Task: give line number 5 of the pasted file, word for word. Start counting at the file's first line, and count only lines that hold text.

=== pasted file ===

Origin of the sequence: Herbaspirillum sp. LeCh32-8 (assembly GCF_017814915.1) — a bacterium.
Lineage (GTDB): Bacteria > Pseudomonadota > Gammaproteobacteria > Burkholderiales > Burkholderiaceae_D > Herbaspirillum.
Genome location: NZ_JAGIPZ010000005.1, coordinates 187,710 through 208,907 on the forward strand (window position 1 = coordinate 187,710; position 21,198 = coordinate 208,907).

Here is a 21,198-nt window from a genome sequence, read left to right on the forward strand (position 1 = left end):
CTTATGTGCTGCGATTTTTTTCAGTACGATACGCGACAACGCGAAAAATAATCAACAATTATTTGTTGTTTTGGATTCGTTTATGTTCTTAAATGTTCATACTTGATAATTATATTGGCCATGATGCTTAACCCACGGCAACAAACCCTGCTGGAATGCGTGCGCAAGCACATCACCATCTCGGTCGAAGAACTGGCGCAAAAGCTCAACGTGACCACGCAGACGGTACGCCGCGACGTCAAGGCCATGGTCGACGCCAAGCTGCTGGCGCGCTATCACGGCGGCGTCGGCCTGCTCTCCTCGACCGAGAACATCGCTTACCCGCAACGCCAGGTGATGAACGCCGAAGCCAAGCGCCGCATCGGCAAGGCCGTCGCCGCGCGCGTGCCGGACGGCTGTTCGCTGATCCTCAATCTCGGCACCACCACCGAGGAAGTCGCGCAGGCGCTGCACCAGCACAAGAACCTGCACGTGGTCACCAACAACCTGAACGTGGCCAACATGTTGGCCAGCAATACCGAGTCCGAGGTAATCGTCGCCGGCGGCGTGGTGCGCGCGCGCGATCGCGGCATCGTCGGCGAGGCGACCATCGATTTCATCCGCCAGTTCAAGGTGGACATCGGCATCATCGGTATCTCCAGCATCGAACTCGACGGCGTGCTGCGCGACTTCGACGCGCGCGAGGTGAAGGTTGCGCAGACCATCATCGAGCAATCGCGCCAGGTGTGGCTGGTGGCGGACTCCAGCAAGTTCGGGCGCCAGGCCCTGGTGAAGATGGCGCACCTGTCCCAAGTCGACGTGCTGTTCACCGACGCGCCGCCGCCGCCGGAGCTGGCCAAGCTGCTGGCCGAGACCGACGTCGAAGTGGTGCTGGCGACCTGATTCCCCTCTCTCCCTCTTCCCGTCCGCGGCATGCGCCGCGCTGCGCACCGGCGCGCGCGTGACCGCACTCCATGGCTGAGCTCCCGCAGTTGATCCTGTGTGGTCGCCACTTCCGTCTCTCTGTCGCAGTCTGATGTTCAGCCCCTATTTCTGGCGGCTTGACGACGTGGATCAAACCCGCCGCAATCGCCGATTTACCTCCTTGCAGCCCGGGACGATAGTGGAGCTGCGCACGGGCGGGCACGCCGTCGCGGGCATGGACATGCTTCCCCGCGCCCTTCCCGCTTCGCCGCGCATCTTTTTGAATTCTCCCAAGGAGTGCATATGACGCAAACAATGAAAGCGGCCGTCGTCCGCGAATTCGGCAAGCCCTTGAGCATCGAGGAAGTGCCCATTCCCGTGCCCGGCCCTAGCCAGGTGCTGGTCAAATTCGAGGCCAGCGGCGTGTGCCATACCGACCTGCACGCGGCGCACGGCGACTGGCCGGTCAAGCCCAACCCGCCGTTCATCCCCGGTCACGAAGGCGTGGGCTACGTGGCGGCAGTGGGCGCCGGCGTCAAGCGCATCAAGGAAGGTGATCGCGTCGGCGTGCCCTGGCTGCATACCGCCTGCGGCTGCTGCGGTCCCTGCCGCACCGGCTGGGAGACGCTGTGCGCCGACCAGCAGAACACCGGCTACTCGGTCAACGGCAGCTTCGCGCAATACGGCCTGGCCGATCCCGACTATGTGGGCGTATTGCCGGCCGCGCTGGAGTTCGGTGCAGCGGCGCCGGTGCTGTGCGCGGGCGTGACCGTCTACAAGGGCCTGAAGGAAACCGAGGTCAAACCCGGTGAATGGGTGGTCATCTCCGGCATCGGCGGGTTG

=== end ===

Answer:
CTTATGTGCTGCGATTTTTTTCAGTACGATACGCGACAACGCGAAAAATAATCAACAATTATTTGTTGTTTTGGATTCGTTTATGTTCTTAAATGTTCATACTTGATAATTATATTGGCCATGATGCTTAACCCACGGCAACAAACCCTGCTGGAATGCGTGCGCAAGCACATCACCATCTCGGTCGAAGAACTGGCGCAAAAGCTCAACGTGACCACGCAGACGGTACGCCGCGACGTCAAGGCCATGGTCGACGCCAAGCTGCTGGCGCGCTATCACGGCGGCGTCGGCCTGCTCTCCTCGACCGAGAACATCGCTTACCCGCAACGCCAGGTGATGAACGCCGAAGCCAAGCGCCGCATCGGCAAGGCCGTCGCCGCGCGCGTGCCGGACGGCTGTTCGCTGATCCTCAATCTCGGCACCACCACCGAGGAAGTCGCGCAGGCGCTGCACCAGCACAAGAACCTGCACGTGGTCACCAACAACCTGAACGTGGCCAACATGTTGGCCAGCAATACCGAGTCCGAGGTAATCGTCGCCGGCGGCGTGGTGCGCGCGCGCGATCGCGGCATCGTCGGCGAGGCGACCATCGATTTCATCCGCCAGTTCAAGGTGGACATCGGCATCATCGGTATCTCCAGCATCGAACTCGACGGCGTGCTGCGCGACTTCGACGCGCGCGAGGTGAAGGTTGCGCAGACCATCATCGAGCAATCGCGCCAGGTGTGGCTGGTGGCGGACTCCAGCAAGTTCGGGCGCCAGGCCCTGGTGAAGATGGCGCACCTGTCCCAAGTCGACGTGCTGTTCACCGACGCGCCGCCGCCGCCGGAGCTGGCCAAGCTGCTGGCCGAGACCGACGTCGAAGTGGTGCTGGCGACCTGATTCCCCTCTCTCCCTCTTCCCGTCCGCGGCATGCGCCGCGCTGCGCACCGGCGCGCGCGTGACCGCACTCCATGGCTGAGCTCCCGCAGTTGATCCTGTGTGGTCGCCACTTCCGTCTCTCTGTCGCAGTCTGATGTTCAGCCCCTATTTCTGGCGGCTTGACGACGTGGATCAAACCCGCCGCAATCGCCGATTTACCTCCTTGCAGCCCGGGACGATAGTGGAGCTGCGCACGGGCGGGCACGCCGTCGCGGGCATGGACATGCTTCCCCGCGCCCTTCCCGCTTCGCCGCGCATCTTTTTGAATTCTCCCAAGGAGTGCATATGACGCAAACAATGAAAGCGGCCGTCGTCCGCGAATTCGGCAAGCCCTTGAGCATCGAGGAAGTGCCCATTCCCGTGCCCGGCCCTAGCCAGGTGCTGGTCAAATTCGAGGCCAGCGGCGTGTGCCATACCGACCTGCACGCGGCGCACGGCGACTGGCCGGTCAAGCCCAACCCGCCGTTCATCCCCGGTCACGAAGGCGTGGGCTACGTGGCGGCAGTGGGCGCCGGCGTCAAGCGCATCAAGGAAGGTGATCGCGTCGGCGTGCCCTGGCTGCATACCGCCTGCGGCTGCTGCGGTCCCTGCCGCACCGGCTGGGAGACGCTGTGCGCCGACCAGCAGAACACCGGCTACTCGGTCAACGGCAGCTTCGCGCAATACGGCCTGGCCGATCCCGACTATGTGGGCGTATTGCCGGCCGCGCTGGAGTTCGGTGCAGCGGCGCCGGTGCTGTGCGCGGGCGTGACCGTCTACAAGGGCCTGAAGGAAACCGAGGTCAAACCCGGTGAATGGGTGGTCATCTCCGGCATCGGCGGGTTG